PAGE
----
Aboriginal and Torres Strait Islander Advisory Group
The AMRRIC Aboriginal and Torres Strait Islander Advisory Group brings the voices of Aboriginal and Torres Strait Islander communities into the planning, design, delivery and evaluation of AMRRIC’s discrete animal management services and programs.
It’s members have been sourced from across Australia bringing with them a wealth of knowledge and experience which will assist in ensuring that AMRRIC’s programs and communication are both culturally sensitive and achievable.
Picture above: The AMRRIC Aboriginal and Torres Strait Islander Advisory Group at Parliament House during their inaugural meeting in Darwin August 2017, where they were introduced to the House during question time, personally greeted by the Northern Territory’s Chief Minister Michael Gunner, and hosted to afternoon tea by the Member for Arnhem, Selena Uibo.
Mr Scott Gorringe
More information about Scott can be found in the Board bio’s above.
Joanne Abraham (Chair)
More information about Joanne can be found in the Board bio above.
Mr Alex Blackman
Alex is a Kalkadoon man from Mount Isa, Queensland, but has spent most of his life in the Wadjuk country of Perth. A life-long animal lover, he has a Biology Degree majoring in Wildlife Conservation. Alex became involved in dog management through a role with the Department of Health where he was part of dog health programs. In his current role as a Dangerous Goods Officer with the Department of Mines, Industry Regulation and Safety, he visits Aboriginal communities across WA and ensures their fuel and gas supplies are safe. Alex is passionate about both animal management and Aboriginal welfare, and hopes to use his knowledge and experience to positively influence both areas.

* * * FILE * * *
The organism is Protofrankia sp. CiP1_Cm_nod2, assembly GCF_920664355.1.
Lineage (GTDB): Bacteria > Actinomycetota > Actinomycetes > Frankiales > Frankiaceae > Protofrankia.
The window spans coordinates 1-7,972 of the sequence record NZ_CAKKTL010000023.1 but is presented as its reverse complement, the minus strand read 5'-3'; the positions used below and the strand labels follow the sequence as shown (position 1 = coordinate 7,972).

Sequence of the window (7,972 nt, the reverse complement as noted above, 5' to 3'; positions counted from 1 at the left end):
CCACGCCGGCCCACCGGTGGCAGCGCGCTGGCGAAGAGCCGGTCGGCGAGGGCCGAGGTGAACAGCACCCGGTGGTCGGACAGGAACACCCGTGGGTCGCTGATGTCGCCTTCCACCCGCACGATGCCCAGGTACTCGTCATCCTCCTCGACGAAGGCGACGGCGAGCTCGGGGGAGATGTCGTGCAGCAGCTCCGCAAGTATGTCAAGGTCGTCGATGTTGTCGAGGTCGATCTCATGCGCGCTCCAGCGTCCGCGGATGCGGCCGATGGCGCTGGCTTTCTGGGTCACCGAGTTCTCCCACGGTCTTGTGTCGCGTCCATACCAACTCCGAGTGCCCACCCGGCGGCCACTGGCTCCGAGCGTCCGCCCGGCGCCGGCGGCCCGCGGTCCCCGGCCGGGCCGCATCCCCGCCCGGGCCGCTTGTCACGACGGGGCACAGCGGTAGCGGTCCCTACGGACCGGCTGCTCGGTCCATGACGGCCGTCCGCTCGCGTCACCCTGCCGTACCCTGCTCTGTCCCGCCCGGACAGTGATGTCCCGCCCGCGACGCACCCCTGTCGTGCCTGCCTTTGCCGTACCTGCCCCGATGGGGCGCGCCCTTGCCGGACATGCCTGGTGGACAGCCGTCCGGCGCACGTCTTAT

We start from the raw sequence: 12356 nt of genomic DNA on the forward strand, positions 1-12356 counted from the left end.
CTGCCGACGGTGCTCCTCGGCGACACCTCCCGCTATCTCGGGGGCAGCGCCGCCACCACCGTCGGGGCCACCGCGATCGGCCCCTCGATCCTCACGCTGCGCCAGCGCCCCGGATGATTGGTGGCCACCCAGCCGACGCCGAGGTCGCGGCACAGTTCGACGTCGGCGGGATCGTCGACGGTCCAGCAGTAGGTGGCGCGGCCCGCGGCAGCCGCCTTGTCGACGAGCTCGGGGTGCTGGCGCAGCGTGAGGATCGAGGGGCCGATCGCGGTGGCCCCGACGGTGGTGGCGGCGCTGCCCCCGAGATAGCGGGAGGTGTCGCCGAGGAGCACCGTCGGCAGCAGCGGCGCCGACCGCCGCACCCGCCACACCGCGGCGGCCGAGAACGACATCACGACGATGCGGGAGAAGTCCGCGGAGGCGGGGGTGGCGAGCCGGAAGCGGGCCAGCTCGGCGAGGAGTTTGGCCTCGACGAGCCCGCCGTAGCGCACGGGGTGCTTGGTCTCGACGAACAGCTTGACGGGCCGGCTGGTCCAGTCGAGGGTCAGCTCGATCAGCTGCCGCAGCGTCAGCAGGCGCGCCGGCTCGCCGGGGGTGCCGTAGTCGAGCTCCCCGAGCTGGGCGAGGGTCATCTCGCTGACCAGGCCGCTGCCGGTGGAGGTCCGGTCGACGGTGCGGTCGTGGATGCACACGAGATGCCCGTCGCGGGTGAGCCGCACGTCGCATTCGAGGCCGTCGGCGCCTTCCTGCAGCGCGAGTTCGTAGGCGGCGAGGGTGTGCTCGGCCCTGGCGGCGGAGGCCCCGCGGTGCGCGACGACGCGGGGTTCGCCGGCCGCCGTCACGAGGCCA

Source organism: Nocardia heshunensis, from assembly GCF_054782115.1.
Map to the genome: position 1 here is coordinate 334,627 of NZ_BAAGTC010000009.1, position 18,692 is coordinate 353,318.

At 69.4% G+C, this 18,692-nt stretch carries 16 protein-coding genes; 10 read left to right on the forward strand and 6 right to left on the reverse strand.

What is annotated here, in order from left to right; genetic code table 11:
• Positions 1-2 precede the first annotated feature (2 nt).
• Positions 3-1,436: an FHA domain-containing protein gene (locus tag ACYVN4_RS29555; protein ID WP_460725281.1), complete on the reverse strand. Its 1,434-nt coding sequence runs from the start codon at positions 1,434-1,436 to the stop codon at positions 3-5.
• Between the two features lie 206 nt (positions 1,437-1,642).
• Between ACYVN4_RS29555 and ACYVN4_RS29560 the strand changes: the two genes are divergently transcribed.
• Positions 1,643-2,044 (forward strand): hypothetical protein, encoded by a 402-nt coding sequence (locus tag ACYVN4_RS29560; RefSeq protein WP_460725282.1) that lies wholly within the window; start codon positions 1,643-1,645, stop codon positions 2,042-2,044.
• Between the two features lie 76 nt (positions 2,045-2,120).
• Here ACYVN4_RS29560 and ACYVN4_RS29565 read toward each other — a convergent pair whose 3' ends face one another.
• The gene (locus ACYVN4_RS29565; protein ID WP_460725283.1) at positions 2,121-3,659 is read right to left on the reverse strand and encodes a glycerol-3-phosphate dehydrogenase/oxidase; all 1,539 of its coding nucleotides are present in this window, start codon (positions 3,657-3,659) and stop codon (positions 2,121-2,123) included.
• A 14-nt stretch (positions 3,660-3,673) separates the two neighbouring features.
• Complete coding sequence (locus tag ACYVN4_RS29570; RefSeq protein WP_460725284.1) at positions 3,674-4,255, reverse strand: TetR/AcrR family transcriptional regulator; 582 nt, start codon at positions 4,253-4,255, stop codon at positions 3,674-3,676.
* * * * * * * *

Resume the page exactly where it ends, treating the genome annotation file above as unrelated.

Mr Wayne Bynder
Born into one of the largest southwest families, Wayne has lived much of his life in Perth. He has enjoyed working and learning in remote regional areas of the Kimberley and in the Northern Territory for ten years.
Wayne’s education includes two tertiary degrees and a professional working life that evolves around education and radio broadcasting. Early in his working life, he decided in order to be successful you need two areas in which to work in; in his case it is broadcasting and teaching. Wayne most enjoys Indigenous broadcasting for which he has built up 30 plus years of experience in all areas including training, broadcasting and managing.
Wayne follows a philosophy of respect and continuous learning. “Be respectful to other people and always be ready to learn.”